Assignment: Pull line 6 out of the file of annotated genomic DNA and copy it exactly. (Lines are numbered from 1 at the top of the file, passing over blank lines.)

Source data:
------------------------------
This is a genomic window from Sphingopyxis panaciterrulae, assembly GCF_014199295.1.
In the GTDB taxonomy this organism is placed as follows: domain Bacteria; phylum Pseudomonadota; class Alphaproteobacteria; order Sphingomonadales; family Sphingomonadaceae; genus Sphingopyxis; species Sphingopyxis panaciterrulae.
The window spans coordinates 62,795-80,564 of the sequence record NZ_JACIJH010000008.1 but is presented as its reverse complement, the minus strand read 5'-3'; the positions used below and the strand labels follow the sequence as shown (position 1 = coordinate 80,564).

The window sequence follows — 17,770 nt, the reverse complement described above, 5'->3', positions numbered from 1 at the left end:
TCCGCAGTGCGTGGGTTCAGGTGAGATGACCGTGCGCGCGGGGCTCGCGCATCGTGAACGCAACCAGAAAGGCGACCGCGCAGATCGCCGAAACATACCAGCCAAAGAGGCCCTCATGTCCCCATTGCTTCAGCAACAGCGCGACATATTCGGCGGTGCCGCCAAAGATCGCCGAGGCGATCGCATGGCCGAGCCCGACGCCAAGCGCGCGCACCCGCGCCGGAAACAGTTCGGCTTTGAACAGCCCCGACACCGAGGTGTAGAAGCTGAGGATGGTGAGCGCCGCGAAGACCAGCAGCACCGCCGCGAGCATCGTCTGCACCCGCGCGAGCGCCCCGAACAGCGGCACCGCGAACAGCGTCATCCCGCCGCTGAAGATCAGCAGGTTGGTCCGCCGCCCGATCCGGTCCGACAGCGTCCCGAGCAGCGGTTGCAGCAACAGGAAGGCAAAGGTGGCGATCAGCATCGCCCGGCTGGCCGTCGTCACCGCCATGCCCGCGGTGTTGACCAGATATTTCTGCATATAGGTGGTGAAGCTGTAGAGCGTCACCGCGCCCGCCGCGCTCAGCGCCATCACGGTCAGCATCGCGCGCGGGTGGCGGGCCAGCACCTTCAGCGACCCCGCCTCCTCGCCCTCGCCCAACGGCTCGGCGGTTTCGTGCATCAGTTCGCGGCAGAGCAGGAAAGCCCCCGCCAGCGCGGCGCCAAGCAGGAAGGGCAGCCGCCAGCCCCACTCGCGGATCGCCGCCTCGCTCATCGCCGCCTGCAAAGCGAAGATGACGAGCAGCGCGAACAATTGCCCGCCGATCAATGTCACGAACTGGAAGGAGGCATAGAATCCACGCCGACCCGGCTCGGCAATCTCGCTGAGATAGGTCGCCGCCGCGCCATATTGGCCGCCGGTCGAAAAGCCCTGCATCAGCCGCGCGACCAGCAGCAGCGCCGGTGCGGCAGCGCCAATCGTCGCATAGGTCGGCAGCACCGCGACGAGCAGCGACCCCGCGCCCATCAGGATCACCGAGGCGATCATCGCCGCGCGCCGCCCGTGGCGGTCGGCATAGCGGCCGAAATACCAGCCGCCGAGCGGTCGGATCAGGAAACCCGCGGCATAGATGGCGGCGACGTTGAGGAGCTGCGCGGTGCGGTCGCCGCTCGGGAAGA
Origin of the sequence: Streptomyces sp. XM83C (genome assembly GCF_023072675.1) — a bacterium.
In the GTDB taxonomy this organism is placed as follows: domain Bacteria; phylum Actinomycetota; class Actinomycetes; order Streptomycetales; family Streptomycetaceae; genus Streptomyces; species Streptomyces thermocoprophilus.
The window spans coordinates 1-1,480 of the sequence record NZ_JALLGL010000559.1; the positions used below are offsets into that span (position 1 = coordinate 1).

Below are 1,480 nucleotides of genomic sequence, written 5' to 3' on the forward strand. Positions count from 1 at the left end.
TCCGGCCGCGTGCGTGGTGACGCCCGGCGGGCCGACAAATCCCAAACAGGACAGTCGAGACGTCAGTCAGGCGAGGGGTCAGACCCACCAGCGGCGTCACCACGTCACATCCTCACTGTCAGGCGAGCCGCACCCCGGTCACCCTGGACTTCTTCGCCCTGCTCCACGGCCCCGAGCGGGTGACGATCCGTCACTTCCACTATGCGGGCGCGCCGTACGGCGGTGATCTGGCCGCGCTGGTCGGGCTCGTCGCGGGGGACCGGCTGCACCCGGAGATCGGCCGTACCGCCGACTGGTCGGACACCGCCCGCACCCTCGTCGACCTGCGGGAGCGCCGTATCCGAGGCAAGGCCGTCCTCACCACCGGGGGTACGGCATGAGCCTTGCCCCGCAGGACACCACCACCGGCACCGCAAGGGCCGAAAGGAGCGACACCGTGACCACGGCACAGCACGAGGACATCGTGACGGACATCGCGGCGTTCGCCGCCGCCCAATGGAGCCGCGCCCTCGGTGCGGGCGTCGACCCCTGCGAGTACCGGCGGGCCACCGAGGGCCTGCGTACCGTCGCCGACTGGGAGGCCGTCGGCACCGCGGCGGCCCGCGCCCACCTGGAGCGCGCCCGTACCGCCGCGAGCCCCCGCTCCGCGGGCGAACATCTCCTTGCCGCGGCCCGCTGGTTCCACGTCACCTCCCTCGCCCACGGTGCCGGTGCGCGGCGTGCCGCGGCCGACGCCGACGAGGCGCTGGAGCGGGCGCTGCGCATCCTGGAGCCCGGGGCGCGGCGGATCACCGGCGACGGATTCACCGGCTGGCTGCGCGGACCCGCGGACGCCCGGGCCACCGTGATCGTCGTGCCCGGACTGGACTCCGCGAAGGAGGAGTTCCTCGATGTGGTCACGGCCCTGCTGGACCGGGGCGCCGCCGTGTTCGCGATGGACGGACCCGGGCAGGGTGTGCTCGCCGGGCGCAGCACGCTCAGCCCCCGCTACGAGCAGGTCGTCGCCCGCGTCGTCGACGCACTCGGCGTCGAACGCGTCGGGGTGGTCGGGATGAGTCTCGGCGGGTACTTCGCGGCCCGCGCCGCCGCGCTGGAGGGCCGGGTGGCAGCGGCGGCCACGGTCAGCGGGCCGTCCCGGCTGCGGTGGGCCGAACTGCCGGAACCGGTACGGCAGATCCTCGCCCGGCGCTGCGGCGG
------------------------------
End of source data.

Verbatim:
Origin of the sequence: Streptomyces sp. XM83C (genome assembly GCF_023072675.1) — a bacterium.